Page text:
As its relationship deteriorates with Pakistan, the U.S. has been forced to get creative in resupplying its troops in Afghanistan. Now the government must pay a higher cost — either diplomatic or monetary (the choice is with the Pentagon) — to keep troops fed.
The Diplomat explains:
The U.S. and NATO, having already anticipated problems with Pakistan, had been building up another set of overland supply routes from Europe through the former Soviet Union to Afghanistan, known as the Northern Distribution Network (NDN). By the time of the Pakistan cutoff, a bit more than a third of NATO cargo to Afghanistan went in via the northern route, slightly more than via Pakistan. The remainder goes in by air, which avoids any geopolitical complications but is far more expensive.
It’s not known how long Pakistan will keep the supply routes closed, but after an incident last year in which the U.S. killed three Pakistani soldiers, Pakistan shut off the border for ten days. U.S. officials say that with the NDN, and with large amounts of goods stockpiled in Afghanistan, they don’t anticipate any shortages as a result. Still, recent events have shown that the United States’ partners on the northern route may now try to take advantage of its increased dependence on them.
Uzbekistan has been a key partner on the NDN and an estimated 98 percent of overland traffic from the north to Afghanistan passes through the southern Uzbekistan border city of Termez. As a result, and despite the unseemliness of cooperating with one of the most brutal and repressive governments in the world, the United States has been strengthening its ties with Tashkent. Washington recently changed its policy which forbade sales of military equipment to the country because of its miserable human rights record. Secretary of State Hillary Clinton, on a visit to Tashkent in October, said there had been “progress” on human rights and democracy in the country, prompting critics to claim that Washington was selling out its principles for the sake of access for its military.
The U.S. is now forced to rely on countries fundamentally opposed to American ideals. Uzbekistan has something of a human rights crisis, condemned just today by Human Rights Watch for torture and a corrupt justice system, among other things. Human Rights Watch said the U.S. has failed to address the former Soviet state’s failures for need of access.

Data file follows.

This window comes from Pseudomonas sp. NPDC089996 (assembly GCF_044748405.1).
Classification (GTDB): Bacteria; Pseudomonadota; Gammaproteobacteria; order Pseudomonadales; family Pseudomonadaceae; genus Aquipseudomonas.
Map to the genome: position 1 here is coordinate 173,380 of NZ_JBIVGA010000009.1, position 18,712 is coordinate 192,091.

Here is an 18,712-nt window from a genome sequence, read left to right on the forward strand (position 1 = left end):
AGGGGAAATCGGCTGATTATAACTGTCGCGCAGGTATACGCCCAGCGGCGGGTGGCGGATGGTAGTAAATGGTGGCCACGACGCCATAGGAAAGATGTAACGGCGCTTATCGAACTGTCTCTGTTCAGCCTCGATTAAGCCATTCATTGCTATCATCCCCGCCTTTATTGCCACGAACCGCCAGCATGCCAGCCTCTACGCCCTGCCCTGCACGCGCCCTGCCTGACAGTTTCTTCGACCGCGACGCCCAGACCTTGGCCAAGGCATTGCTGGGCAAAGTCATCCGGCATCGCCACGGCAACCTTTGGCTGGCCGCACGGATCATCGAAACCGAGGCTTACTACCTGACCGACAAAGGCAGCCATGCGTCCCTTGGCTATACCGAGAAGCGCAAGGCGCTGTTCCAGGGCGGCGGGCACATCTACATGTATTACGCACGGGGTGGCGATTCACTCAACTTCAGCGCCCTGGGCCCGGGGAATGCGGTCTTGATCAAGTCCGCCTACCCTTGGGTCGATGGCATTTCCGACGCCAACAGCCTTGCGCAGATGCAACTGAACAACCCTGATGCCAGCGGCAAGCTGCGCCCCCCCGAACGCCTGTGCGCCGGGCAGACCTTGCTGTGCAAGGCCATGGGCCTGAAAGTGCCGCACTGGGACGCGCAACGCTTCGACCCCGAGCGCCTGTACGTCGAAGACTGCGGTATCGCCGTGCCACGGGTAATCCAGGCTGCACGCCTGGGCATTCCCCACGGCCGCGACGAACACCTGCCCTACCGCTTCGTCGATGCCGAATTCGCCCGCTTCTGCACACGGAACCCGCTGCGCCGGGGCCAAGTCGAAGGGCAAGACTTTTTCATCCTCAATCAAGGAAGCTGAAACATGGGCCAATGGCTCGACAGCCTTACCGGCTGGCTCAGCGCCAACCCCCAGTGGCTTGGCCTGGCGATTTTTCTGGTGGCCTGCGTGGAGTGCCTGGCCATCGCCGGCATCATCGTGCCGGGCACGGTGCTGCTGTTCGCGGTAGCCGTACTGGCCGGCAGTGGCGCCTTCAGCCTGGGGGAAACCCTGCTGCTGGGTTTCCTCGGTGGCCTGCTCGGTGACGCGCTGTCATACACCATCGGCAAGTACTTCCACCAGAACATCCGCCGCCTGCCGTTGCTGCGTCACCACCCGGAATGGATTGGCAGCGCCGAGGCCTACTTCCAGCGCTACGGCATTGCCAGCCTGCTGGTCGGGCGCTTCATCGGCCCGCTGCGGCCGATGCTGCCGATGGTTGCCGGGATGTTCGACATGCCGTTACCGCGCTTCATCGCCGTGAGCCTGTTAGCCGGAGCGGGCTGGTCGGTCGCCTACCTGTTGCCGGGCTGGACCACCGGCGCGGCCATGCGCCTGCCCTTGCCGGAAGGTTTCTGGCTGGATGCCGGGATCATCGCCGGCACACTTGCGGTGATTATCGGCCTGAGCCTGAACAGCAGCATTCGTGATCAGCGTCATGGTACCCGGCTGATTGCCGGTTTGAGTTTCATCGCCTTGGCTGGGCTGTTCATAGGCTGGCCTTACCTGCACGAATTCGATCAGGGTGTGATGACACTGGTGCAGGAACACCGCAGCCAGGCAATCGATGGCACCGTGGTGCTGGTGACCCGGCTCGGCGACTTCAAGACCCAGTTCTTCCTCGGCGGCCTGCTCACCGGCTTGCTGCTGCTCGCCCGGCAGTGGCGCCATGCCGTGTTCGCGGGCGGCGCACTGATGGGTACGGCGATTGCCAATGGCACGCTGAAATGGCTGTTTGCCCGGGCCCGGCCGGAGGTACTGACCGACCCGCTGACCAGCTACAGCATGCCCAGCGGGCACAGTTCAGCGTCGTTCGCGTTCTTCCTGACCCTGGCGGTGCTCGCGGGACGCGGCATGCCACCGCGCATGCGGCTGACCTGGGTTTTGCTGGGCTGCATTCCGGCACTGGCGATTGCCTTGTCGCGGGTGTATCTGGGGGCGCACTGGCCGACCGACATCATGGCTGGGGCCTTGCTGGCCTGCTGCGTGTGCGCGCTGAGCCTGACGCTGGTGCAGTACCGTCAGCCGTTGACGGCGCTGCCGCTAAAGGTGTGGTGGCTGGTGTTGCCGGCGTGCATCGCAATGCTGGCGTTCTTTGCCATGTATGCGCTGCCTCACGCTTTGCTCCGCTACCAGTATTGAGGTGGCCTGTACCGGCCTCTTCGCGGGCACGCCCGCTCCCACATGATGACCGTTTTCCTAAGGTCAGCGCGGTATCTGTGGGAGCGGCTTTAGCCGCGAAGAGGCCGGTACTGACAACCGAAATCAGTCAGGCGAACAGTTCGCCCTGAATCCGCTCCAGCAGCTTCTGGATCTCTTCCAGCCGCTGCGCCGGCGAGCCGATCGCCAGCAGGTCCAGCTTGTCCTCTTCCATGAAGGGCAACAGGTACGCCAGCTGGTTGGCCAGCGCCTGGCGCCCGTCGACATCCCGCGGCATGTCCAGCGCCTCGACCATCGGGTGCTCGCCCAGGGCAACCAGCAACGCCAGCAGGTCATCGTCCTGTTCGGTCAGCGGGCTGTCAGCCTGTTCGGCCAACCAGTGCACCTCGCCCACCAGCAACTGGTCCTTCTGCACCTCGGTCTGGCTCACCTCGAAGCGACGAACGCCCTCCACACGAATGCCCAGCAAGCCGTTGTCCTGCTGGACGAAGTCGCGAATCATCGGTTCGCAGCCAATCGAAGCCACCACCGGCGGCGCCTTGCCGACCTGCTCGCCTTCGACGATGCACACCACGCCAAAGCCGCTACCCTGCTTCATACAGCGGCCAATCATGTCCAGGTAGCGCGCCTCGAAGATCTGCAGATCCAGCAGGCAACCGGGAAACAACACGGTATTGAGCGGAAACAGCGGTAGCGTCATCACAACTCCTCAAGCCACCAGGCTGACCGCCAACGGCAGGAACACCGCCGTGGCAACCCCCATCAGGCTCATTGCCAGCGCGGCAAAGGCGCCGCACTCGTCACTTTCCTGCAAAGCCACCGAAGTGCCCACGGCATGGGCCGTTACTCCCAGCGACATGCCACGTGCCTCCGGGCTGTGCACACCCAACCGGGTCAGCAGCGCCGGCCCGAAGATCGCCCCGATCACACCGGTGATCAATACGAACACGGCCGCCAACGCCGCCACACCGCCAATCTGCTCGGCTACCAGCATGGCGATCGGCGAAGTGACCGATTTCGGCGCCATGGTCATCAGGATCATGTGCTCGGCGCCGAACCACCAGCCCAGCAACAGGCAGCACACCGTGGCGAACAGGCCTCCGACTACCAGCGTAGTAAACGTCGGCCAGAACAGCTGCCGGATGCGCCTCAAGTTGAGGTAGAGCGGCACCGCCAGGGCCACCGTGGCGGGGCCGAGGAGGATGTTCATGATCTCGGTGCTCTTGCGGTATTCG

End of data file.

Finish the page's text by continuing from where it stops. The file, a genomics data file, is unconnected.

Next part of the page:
“Driven by a short-term interest in Uzbekistan’s strategic importance … the U.S. and the (European Union) have failed to respond to Uzbekistan’s deepening human rights crisis,” HRW said in its report.
The U.S. could be using more air transport or alternate routes instead, but in the interest of keeping costs down, has opted to use more politically precarious routes. The Diplomat explains the options:
By the time of the Pakistan cutoff, a bit more than a third of NATO cargo to Afghanistan went in via the northern route, slightly more than via Pakistan. The remainder goes in by air, which avoids any geopolitical complications but is far more expensive.
Russia isn’t as essential a link as Uzbekistan – the coalition can bypass Russia by transiting through the Caucasus, across the Caspian Sea into Kazakhstan and then Uzbekistan. But the Russian route is nevertheless easier and cheaper.
The added money would have a political cost back home, and taxpayers likely would rather not pay to airmail chemically preserved meatcakes to the troops. Americans would almost always rather read about atrocities in the paper than pay extra taxes to keep money out of the hands of those who commit them.
The bottom line is that without Pakistan as a suplly route, and even with it, Washington’s political power, foreign and domestic, will suffer. With taxpayer money flowing to the oppressive regimes they publically condemn and a very sensitive polticial string in the hands of a country on the other side of a nuclear missile shield only so America can continue to send its young men to attempt (in vain, some say) to stabilize the Graveyard of Empires, this can not end well.
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